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Mammoth Ivory Prospecting

Take advantage of melting icecaps to prospect for mammoth ivory
  (+2, -6)
(+2, -6)
  [vote for,

Ok, billionare investors, listen up. Elephants have been going extinct for some time now, and therefore it has been and still is illegal to kill them for ivory. So ivory is more valuable than ever, but there is only one legitimate source for it; extinct mastadons/wolly mammoths. (Well, maybe you can collect it from dead modern elephants, but it sounds like a lot of red tape.)

So the other eco-disaster that can help one cash in on this-- global warming! Icecaps and glaciers all over the world are melting, no doubt exposing more and more frozen mammoths, maybe even depositing their remains in glacial rock fields. So why not go looking for tusks? Combine existing and commissioned satellite photos, big double-bladed helicopters, and hardy Alaskan guys with shovels and/or Thermite bombs-- and bring back a whole lotta white gold. -BJL

bjl8, Sep 05 2006

http://www.planetar...ry.cfm?newsid=22635 "Mammoth ivory, now starting to come onto the market in large quantities as global warming thaws the permafrost in Canada and Russia and exposes the corpses of the long-dead woolly giants, is virtually indistinguishable from elephant ivory." [jutta, Sep 05 2006]

(?) How to tell elephant ivory from mammoth. http://www.lab.fws....Ivory/elephant.html
Schreger line angle > 115 degrees. [jutta, Sep 05 2006]

(?) Mammoth Tusks from the North Sea http://www.yukonmus...ammoth/abstre-g.htm
See introduction about halfway down the page. [DrBob, Sep 05 2006]

Ivory Charachteristics http://www.asian-ar...tal-treats/fake.htm
[jhomrighaus, Sep 05 2006]


       mfd - "oops, buggar"   

       hmmmm, might open the market for more contemporary ivory again which would be awful.
po, Sep 05 2006

       Well considering that artificial ivory(plastic) is indistinguishable from its real counterpart, I cant really see the point.
jhomrighaus, Sep 05 2006

       Do you have a reference for that claim to indistinguishability?
jutta, Sep 05 2006

       I read a posting by a scuba diver who signed up for a drift dive downstream from a dam. The current makes it difficult to stay in one place, but the riverbed was full of fossils.   

       Over the course of the dive people on the boat surfaced with various finds - jawbones and the like.   

       On the last dive the author found a mastedon tusk. He expended all his air trying to dig it out, but ran out and had to leave it there, and had no way to mark the location. Too bad, one hell of a souvenir.
normzone, Sep 05 2006

       Wouldn't elephant ivory have detectable traces of strontium 90?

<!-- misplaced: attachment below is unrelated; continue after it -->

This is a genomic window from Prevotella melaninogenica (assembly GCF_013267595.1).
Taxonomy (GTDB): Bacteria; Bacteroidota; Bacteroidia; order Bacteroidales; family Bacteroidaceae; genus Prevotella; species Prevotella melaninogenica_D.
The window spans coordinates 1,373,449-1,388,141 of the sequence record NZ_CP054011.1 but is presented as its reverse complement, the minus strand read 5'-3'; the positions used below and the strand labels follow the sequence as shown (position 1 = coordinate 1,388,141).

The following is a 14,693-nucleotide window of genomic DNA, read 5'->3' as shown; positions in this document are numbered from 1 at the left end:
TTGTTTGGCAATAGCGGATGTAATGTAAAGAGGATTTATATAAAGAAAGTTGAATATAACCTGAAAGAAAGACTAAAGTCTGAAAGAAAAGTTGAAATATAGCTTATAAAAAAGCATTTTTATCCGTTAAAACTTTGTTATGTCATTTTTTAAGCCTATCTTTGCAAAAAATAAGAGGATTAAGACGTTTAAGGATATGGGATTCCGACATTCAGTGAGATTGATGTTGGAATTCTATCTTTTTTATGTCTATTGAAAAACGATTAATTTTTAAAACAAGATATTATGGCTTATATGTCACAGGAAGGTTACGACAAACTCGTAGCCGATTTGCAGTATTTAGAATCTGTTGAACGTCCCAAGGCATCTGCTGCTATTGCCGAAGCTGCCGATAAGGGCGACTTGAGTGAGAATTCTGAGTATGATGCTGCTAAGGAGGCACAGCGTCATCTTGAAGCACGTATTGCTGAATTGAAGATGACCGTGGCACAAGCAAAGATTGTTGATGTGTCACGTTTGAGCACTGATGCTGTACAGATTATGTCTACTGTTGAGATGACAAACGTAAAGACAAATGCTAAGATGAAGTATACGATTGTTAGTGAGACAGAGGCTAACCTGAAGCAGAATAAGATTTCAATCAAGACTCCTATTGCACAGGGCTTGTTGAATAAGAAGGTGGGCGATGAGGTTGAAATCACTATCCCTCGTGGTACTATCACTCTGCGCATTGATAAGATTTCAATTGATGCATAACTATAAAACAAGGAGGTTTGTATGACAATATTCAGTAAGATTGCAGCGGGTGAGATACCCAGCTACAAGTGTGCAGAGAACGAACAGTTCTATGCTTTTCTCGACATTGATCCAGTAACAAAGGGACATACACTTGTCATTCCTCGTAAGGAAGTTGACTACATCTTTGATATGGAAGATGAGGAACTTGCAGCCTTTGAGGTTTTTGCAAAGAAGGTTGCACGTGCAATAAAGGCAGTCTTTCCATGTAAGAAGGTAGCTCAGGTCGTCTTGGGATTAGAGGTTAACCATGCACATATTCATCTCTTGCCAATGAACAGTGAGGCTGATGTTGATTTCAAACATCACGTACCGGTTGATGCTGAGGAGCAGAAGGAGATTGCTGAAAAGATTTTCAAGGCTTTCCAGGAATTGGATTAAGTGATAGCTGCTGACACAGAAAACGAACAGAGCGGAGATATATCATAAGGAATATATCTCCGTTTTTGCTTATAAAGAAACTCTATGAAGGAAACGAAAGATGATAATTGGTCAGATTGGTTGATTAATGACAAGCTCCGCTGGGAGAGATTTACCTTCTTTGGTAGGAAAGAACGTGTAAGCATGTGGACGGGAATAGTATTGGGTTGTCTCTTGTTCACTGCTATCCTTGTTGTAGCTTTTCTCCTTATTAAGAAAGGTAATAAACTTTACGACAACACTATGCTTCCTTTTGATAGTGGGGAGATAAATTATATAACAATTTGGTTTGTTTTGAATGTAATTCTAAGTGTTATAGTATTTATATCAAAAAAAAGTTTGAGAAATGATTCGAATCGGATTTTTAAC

As for //artificial ivory(plastic) is indistinguishable from its real counterpart//.... I'm off to tinkle the old Polypropylenes   

       "Oh Nellie the elephant packed her trunk and waved goodbye to the circus... Off she went with a trumpety trump. Trump, Trump,Trump.... "   

       Did you know that Mammoth were very fond of fish and chips?
xenzag, Sep 05 2006

       For decades now trawlermen have been dredging up mammoth tusks almost daily from the middle of the North Sea. Strange but true (linky).
DrBob, Sep 05 2006

       Ok so they are not indistinguishable but for all intents and purposes there are viable and readily available substitutes that cannot be distinguished without very close scutiny(in some cases chemical and or microscopic inspection) and for normal reasons(appearance) there does not appear to be a need for real ivory to be used.   

       See link.
jhomrighaus, Sep 05 2006

       Right, right, unless you're a collector who wants things precisely because they're rare, there's no actual reason to use ivory. I concur - just figured the idea's author was partially after that market.
jutta, Sep 05 2006

       well considering he is proposing to melt the icepack with thermite bombs I would say he's at least somewhere over on that side of the line. Besides most collectors are more interested in the age and authenticity of thier items than so much the material. If a great scrimshaw artist produced a piece in french celluloid ivory I doubt very highly that its value would be hurt by the medium he used.
jhomrighaus, Sep 05 2006

       Fuck the animals, I want the ice!
daseva, Sep 05 2006

       Thanks for the links. I didn't research before posting. Certainly I knew that people were already harvesting the stuff; I just thought about going hi-tech with it. And yes, I did come up with it independently. I only thought of the global warming part today-- I kept wondering how they'd dig them out of the ice?   

       Isotopic analysis would have an easy time distinguishing these from the modern stuff- carbon-14 dating alone would do that.   

       Bah, thermite's nothing. If I wanted to do damage I'd go nuclear.   

       Hope you'll excuse any social blunders, I'm a complete newbie to the site. -BJL
bjl8, Sep 05 2006

       //Hope you'll excuse any social blunders, //

Haven't spotted any yet but never fear, if you do make one, you'll know about it pretty quickly ;o)
DrBob, Sep 05 2006

       As a wide-eyed innocent, I have to ask: [po], what does your opening statement mean?
bjl8, Sep 05 2006

       //[marked-for-deletion] what's the new category where you read something and now you remember it as if it were your own idea.// replying to [phlish]
po, Sep 06 2006

       Given that mammoths are already extinct, and data regarding their lifestyle is hard enough for paleontologists to obtain, I would have to side against this idea.
ye_river_xiv, Aug 10 2011


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